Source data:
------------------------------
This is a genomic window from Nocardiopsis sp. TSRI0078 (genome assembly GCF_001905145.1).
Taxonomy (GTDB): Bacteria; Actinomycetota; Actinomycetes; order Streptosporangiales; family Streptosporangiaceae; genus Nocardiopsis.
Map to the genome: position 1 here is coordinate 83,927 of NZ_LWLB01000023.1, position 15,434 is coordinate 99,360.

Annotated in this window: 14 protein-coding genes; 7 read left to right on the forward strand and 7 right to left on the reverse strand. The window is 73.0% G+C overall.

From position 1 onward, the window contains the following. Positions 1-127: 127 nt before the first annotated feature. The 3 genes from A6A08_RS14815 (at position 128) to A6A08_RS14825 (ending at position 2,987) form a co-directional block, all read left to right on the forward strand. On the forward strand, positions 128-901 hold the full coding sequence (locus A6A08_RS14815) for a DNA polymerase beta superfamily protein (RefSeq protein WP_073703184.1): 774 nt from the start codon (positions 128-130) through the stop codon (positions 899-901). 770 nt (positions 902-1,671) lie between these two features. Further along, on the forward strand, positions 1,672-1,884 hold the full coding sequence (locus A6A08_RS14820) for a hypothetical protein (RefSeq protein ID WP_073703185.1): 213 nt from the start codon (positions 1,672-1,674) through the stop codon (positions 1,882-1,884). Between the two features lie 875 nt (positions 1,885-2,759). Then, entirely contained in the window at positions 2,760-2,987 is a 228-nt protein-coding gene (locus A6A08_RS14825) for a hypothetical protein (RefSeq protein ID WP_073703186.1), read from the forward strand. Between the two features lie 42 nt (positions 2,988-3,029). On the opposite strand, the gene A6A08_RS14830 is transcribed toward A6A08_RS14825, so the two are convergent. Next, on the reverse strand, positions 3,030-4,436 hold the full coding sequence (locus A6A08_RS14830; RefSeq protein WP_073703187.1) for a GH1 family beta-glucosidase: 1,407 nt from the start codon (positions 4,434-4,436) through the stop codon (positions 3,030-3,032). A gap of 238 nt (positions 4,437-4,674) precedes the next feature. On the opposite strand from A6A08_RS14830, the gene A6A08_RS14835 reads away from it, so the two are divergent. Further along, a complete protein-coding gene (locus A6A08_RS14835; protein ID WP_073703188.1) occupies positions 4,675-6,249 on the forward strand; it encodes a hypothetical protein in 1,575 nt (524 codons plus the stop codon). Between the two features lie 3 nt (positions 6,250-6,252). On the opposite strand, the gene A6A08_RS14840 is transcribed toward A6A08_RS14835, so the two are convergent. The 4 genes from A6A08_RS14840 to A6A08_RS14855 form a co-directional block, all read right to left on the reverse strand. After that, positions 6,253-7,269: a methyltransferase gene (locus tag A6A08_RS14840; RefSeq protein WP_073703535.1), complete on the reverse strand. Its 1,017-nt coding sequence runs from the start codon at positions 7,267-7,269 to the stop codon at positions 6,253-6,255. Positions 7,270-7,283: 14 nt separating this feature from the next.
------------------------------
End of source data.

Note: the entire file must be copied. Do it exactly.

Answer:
This is a genomic window from Nocardiopsis sp. TSRI0078 (genome assembly GCF_001905145.1).
Taxonomy (GTDB): Bacteria; Actinomycetota; Actinomycetes; order Streptosporangiales; family Streptosporangiaceae; genus Nocardiopsis.
Map to the genome: position 1 here is coordinate 83,927 of NZ_LWLB01000023.1, position 15,434 is coordinate 99,360.

Annotated in this window: 14 protein-coding genes; 7 read left to right on the forward strand and 7 right to left on the reverse strand. The window is 73.0% G+C overall.

From position 1 onward, the window contains the following. Positions 1-127: 127 nt before the first annotated feature. The 3 genes from A6A08_RS14815 (at position 128) to A6A08_RS14825 (ending at position 2,987) form a co-directional block, all read left to right on the forward strand. On the forward strand, positions 128-901 hold the full coding sequence (locus A6A08_RS14815) for a DNA polymerase beta superfamily protein (RefSeq protein WP_073703184.1): 774 nt from the start codon (positions 128-130) through the stop codon (positions 899-901). 770 nt (positions 902-1,671) lie between these two features. Further along, on the forward strand, positions 1,672-1,884 hold the full coding sequence (locus A6A08_RS14820) for a hypothetical protein (RefSeq protein ID WP_073703185.1): 213 nt from the start codon (positions 1,672-1,674) through the stop codon (positions 1,882-1,884). Between the two features lie 875 nt (positions 1,885-2,759). Then, entirely contained in the window at positions 2,760-2,987 is a 228-nt protein-coding gene (locus A6A08_RS14825) for a hypothetical protein (RefSeq protein ID WP_073703186.1), read from the forward strand. Between the two features lie 42 nt (positions 2,988-3,029). On the opposite strand, the gene A6A08_RS14830 is transcribed toward A6A08_RS14825, so the two are convergent. Next, on the reverse strand, positions 3,030-4,436 hold the full coding sequence (locus A6A08_RS14830; RefSeq protein WP_073703187.1) for a GH1 family beta-glucosidase: 1,407 nt from the start codon (positions 4,434-4,436) through the stop codon (positions 3,030-3,032). A gap of 238 nt (positions 4,437-4,674) precedes the next feature. On the opposite strand from A6A08_RS14830, the gene A6A08_RS14835 reads away from it, so the two are divergent. Further along, a complete protein-coding gene (locus A6A08_RS14835; protein ID WP_073703188.1) occupies positions 4,675-6,249 on the forward strand; it encodes a hypothetical protein in 1,575 nt (524 codons plus the stop codon). Between the two features lie 3 nt (positions 6,250-6,252). On the opposite strand, the gene A6A08_RS14840 is transcribed toward A6A08_RS14835, so the two are convergent. The 4 genes from A6A08_RS14840 to A6A08_RS14855 form a co-directional block, all read right to left on the reverse strand. After that, positions 6,253-7,269: a methyltransferase gene (locus tag A6A08_RS14840; RefSeq protein WP_073703535.1), complete on the reverse strand. Its 1,017-nt coding sequence runs from the start codon at positions 7,267-7,269 to the stop codon at positions 6,253-6,255. Positions 7,270-7,283: 14 nt separating this feature from the next.